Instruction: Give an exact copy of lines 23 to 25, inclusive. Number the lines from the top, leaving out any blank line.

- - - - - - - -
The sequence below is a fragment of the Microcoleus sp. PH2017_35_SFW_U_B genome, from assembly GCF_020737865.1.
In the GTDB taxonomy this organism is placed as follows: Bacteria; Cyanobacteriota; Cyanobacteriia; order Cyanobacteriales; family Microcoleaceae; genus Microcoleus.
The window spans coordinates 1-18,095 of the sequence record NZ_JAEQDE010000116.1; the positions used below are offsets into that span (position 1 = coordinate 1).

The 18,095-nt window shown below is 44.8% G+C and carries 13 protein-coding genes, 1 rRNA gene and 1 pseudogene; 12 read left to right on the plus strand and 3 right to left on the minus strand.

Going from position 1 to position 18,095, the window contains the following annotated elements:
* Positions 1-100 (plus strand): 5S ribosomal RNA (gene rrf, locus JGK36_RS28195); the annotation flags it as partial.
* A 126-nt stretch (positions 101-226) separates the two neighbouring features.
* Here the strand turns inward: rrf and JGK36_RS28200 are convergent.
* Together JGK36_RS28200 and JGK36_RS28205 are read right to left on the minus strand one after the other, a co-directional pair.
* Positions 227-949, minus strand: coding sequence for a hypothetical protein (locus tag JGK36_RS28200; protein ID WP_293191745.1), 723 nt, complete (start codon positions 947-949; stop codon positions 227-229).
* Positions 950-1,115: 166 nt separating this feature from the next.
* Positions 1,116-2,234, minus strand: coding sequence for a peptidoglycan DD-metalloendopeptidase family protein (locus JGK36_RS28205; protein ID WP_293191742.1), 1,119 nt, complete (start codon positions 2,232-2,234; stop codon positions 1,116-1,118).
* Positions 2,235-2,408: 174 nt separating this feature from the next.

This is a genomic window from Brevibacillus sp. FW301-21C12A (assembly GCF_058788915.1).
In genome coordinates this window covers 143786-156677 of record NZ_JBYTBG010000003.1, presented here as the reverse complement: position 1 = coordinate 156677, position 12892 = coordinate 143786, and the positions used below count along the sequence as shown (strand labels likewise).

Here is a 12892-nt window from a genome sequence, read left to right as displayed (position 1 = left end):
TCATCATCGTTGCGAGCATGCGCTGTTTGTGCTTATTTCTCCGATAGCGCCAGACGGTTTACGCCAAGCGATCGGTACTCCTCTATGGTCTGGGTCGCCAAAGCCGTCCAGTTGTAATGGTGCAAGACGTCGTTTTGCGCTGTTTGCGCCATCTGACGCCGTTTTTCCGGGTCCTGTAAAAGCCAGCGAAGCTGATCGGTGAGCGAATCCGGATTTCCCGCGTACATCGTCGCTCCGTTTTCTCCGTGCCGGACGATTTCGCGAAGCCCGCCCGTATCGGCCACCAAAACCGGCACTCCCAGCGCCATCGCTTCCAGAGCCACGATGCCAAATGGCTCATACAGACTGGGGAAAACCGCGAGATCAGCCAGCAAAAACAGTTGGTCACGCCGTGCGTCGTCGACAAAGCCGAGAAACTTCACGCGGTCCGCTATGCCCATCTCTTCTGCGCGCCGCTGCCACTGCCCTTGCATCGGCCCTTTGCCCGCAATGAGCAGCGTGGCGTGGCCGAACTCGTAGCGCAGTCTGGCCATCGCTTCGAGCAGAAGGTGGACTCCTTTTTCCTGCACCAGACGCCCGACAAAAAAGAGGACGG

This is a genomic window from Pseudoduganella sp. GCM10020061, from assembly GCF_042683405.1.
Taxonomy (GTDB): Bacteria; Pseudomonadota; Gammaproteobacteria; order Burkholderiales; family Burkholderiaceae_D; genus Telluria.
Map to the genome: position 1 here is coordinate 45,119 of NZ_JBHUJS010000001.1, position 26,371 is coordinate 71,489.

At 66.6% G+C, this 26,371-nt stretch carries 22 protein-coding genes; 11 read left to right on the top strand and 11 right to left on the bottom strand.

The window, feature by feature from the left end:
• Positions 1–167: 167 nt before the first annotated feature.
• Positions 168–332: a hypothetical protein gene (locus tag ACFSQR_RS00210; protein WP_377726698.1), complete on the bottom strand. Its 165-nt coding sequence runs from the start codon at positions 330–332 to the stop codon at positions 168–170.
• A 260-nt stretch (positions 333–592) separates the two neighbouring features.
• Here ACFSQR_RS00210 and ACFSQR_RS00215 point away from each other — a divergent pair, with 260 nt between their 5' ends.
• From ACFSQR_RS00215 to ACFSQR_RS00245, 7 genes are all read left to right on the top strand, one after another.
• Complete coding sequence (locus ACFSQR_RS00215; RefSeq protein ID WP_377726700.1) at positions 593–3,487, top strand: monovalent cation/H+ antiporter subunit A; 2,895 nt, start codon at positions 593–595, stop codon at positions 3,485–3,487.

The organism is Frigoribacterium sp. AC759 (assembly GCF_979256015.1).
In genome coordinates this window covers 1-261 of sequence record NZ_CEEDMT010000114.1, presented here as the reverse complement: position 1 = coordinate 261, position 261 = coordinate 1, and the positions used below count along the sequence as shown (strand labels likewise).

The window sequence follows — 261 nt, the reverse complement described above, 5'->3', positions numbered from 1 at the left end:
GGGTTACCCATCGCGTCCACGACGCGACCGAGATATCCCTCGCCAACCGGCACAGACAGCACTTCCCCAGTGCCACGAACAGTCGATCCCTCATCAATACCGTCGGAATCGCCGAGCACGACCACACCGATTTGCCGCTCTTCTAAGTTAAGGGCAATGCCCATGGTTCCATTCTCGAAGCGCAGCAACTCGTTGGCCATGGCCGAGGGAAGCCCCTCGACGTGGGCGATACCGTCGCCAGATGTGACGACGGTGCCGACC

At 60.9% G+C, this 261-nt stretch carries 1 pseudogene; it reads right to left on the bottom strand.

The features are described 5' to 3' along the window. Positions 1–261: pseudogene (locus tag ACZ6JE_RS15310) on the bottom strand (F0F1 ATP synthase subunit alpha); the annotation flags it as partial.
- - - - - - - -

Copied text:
• Positions 1–167: 167 nt before the first annotated feature.
• Positions 168–332: a hypothetical protein gene (locus tag ACFSQR_RS00210; protein WP_377726698.1), complete on the bottom strand. Its 165-nt coding sequence runs from the start codon at positions 330–332 to the stop codon at positions 168–170.
• A 260-nt stretch (positions 333–592) separates the two neighbouring features.